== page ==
On July 22, 2020, Health Officer Tomás J. Aragón of the City and County of San Francisco issued Public Health Emergency Order No. C19-12c, entitled, “Order of the Health Officer of the City and County of San Francisco Generally Requiring Members of the Public and Workers to Wear Face Coverings.”
The U.S. Occupational Safety and Health Administration (OSHA) has withdrawn from its website—without public explanation—a controversial interpretation of its requirement to report in-patient hospitalizations of employees who contracted work-related cases of COVID-19.
On July 24, 2020, the State of California released its “COVID-19 Employer Playbook for a Safe Reopening.” According to the playbook, its purpose is to help employers “plan and prepare for reopening their business[es] and to support a safe, clean environment for workers and customers.” The Employer Playbook’s table of contents lists four major areas that the playbook addresses: (1) steps employers can take to open safely; (2) what to do if a COVID-19 case occurs in the workplace; (3) enforcement and compliance; and (4) worker education. In addition, the playbook includes three appendixes consisting of employer and worker resources, enforcement and compliance contacts, and case studies illustrating the playbook’s principles.
On July 1, 2020, Pennsylvania Secretary of Health Dr. Rachel Levine signed an order expanding face covering–wearing requirements in Pennsylvania. Under the order, face coverings must now be worn almost any time an individual leaves home, including in most outdoor settings.
On July 15, 2020, the Virginia Department of Labor and Industry’s Safety and Health Codes Board approved an Emergency Temporary Standard for COVID-19 to be enforced by the Virginia Occupational Safety and Health program (VOSH). Virginia is the first state to adopt a specific standard intended to protect workers and “to control, prevent, and mitigate the spread of [COVID-19]” in the workplace.
On July 15, 2020, the U.S. Department of Labor’s Occupational Safety and Health Administration (OSHA) published a new interpretation of the hospitalization reporting requirement of 29 C.F.R. § 1904.39(b)(6), one that states that employers “must report the hospitalization within 24 hours of knowing both that the employee has been hospitalized and that the reason for hospitalization was COVID-19.”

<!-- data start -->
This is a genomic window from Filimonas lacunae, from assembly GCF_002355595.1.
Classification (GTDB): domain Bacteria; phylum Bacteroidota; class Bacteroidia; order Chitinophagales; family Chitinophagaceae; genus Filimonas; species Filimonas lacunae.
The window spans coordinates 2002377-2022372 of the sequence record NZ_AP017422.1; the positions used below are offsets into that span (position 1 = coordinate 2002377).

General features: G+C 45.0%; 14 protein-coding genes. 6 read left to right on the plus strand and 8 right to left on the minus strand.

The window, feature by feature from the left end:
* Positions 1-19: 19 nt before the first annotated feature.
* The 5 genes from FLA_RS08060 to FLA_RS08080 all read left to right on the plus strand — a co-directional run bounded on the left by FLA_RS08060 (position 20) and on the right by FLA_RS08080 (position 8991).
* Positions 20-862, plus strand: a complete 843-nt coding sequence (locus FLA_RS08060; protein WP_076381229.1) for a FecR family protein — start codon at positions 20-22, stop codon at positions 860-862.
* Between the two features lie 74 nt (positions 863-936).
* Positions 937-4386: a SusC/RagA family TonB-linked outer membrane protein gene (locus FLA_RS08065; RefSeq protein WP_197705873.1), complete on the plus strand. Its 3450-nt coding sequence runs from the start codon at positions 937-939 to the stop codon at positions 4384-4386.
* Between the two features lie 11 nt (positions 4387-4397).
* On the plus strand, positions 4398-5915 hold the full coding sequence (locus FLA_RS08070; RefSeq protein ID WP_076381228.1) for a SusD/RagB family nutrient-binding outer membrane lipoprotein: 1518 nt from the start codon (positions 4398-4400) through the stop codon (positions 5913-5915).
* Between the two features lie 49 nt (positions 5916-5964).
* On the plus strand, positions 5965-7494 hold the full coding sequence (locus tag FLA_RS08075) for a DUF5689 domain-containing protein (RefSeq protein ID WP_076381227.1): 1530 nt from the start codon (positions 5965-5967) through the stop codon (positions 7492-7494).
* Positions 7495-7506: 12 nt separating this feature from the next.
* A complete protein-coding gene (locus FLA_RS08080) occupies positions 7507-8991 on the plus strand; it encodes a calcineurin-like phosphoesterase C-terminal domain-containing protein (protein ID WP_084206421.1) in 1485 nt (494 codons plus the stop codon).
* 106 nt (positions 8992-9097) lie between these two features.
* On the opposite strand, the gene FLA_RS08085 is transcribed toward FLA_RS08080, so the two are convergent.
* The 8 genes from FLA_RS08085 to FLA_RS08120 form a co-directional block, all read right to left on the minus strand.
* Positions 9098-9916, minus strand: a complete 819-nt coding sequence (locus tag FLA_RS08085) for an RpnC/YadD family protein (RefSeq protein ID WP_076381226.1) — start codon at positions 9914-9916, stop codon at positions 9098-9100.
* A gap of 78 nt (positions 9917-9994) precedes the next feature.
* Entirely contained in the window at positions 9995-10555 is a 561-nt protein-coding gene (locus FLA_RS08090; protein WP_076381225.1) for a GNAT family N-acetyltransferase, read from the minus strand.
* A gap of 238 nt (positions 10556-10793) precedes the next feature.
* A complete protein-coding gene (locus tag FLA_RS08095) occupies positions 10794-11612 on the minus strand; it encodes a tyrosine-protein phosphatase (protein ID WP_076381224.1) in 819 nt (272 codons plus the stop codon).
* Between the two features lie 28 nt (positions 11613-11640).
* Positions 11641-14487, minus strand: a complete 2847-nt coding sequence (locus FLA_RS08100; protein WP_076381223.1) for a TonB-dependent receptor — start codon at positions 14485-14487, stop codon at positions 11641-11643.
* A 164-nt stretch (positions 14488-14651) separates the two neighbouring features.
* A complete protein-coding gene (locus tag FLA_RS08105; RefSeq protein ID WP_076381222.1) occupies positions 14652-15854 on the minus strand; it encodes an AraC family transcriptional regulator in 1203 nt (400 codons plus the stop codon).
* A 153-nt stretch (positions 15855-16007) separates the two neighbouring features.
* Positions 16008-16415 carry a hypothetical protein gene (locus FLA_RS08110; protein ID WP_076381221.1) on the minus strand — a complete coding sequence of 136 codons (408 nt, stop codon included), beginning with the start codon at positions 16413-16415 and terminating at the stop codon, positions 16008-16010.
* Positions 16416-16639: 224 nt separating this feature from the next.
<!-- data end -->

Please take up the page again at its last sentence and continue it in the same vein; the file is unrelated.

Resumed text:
As employees return to work, some employers are asking if there could be another tool to detect COVID-19 in the workplace: detection dogs. Traditionally, the military has used detection dogs to find bombs, and law enforcement has used them to sniff out narcotics, guns, electronics, or other contraband. More recently, scientists and researchers have used detection dogs to identify medical conditions.
Philadelphia recently enacted a new city ordinance protecting whistleblowers who report unsafe workplace conditions related to COVID-19.
On July 7, 2020, the federal Occupational Safety and Health Administration (OSHA) issued COVID-19 control and prevention guidance for oil and gas industry workers and employers. The guidance supplements OSHA’s interim guidance for the general workforce.
An administrative law judge of the independent Occupational Safety and Health Review Commission held this week that the Occupational Safety and Health Administration (OSHA) had failed to show that a document the agency used to prosecute employers in heat stress cases—the National Weather Service’s heat index chart—has a scientific basis.
On July 15, 2020, Alabama Governor Kay Ivey issued an amended “Safer at Home” order, adding a facial covering requirement. This facial covering order, which goes into effect on July 16, 2020, at 5:00 p.m., requires (1) facial coverings for individuals; (2) protections for employees; and (3) protections for customers.
On May 6, 2020, Governor Gavin Newsom of California issued Executive Order (EO) N-62-20, creating a temporary rebuttable presumption that employees working outside of their homes who test positive for COVID-19, the disease caused by SARS-CoV-2, may receive workers’ compensation benefits. In doing so, the governor simplified the process for sick employees to seek certain wage replacement benefits, and therefore sought to encourage ill employees to stay home to reduce the spread of COVID-19.
On June 25, 2020, the Occupational Safety and Health Administration (OSHA) issued Inspection Procedures for the Respirable Crystalline Silica Standards. The new procedures, 124 pages in length, went into effect immediately.
On July 1, 2020, Missouri Governor Mike Parson signed Senate Bill (SB) 591, which modifies various provisions relating to civil actions. Notably, for Missouri employers, the bill modifies and restricts the way punitive damages are considered in lawsuits brought by current or former employees who allege intentional harm by an agent of the employer (e.g., a manager, supervisor, or HR professional).
On June 26, 2020, the Georgia General Assembly passed Senate Bill (SB) 359 to limit liability for COVID-19-related claims. The bill, which is titled “Georgia COVID-19 Pandemic Business Safety Act,” has not yet been signed by Governor Brian Kemp. Several states have enacted similar legislation, including Alaska, Iowa, Kansas, Kentucky, Louisiana, and North Carolina.